When shopping for a mortgage, we’d encourage you to compare mortgage quotes from different mortgage lenders. The easiest way to do this all at once is to submit an anonymous loan request on Zillow Mortgage Marketplace. You will get real-time, customized mortgage quotes back from many different lenders.
Qualifying for a Mortgage
A basic truth: A mortgage loan holds your house and land as collateral; it's not a pound of flesh, but the loss can seem just as life-threatening.
How to Fill Out Mortgage Application Paperwork
To get a loan to buy a home, you’ll need to fill out a mortgage application. This application -- typically called the Uniform Residential Loan Application, or Fannie Mae Form No. 1003 -- will help the lender determine whether you’re a good candidate for a loan and how much they’ll let you borrow.
Sourcing Down Payment Funding: Gift Funds, Etc.
When you purchase a house, you will likely have to put a large sum of money down as your down payment. Most loan programs require you to put down 3 percent or more of the value of your house in cash.
When to Lock in a Mortgage Rate
A rate lock is a guarantee from a mortgage lender that they will give a mortgage loan applicant a certain interest rate, at a certain price, for a specific time period. The price for a mortgage loan is typically expressed as "points" paid to obtain a specific interest rate.
How Do Appraisals Affect Your Mortgage?
During an appraisal, an expert evaluates your home and property and gives you an estimate on how much it is worth. Appraisals are conducted by professionals who are licensed by the state -- they have to take courses and do an internship to get licensed -- to do evaluations of homes. Here’s what you need to know about appraisals.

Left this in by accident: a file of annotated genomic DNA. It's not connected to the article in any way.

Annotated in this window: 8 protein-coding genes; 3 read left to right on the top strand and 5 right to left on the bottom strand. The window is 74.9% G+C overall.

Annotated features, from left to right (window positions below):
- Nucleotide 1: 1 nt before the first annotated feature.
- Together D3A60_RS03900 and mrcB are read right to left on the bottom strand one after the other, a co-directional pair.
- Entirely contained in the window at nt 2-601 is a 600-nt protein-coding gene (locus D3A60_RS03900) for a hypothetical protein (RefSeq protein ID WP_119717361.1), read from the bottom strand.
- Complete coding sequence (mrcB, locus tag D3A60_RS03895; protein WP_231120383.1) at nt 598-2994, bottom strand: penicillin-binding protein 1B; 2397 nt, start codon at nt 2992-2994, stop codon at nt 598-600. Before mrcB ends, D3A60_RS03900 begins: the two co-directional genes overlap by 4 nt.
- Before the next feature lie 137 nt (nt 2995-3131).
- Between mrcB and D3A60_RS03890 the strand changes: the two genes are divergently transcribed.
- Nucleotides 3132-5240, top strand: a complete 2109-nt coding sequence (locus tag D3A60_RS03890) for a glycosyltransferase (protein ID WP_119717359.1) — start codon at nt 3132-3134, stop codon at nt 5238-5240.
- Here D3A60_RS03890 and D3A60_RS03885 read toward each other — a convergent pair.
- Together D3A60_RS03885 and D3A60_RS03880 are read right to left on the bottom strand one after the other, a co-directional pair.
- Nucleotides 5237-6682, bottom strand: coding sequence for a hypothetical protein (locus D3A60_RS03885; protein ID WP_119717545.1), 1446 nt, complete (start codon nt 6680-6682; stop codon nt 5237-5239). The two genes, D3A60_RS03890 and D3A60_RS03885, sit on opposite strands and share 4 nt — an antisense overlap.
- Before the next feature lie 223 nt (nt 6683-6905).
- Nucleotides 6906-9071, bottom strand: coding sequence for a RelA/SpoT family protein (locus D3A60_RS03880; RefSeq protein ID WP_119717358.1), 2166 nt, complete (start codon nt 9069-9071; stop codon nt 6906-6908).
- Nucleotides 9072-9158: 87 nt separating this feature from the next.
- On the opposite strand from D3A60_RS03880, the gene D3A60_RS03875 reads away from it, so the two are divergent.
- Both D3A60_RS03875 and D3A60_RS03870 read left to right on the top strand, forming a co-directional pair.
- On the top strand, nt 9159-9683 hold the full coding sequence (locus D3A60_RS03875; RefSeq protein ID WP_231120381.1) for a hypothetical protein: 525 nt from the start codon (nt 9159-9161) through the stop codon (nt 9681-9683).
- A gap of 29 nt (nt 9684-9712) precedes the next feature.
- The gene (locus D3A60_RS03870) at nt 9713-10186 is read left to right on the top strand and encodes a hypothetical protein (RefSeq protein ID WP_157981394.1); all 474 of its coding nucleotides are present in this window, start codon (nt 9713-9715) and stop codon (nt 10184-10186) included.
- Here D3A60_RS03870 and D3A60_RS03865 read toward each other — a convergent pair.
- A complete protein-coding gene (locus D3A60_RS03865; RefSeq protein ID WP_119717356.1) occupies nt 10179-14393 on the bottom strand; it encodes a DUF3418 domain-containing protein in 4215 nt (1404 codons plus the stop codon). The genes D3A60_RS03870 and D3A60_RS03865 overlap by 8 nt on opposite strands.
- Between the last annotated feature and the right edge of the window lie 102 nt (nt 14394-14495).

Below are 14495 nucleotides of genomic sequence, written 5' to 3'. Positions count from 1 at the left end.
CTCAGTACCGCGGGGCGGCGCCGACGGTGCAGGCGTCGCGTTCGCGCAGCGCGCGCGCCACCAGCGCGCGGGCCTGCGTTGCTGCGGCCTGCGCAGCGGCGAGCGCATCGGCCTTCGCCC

Mortgage Closing Process: When Does It Close & When Do I Get a Key?
A mortgage closing is the last step in buying a home: At the end of the closing, the buyer becomes the legal owner of the home. Obviously, this can seem intimidating, so in this article, we’ll walk you through the details of a mortgage closing so you’ll know exactly what to expect.
The Complete Guide to Home Insurance
A homeowners insurance policy provides homeowners with financial compensation should they suffer losses related to their home. It would pay for the structure and contents of your home if they were damaged or destroyed, as well as legal costs if someone is injured in your home or on your property.
What is an Assumable Mortgage?
An assumable mortgage is one that a buyer of a home can take over from the seller – often with lender approval – usually with little to no change in terms, especially interest rate. The buyer agrees to make all future payments on the loan as if they took out the original loan.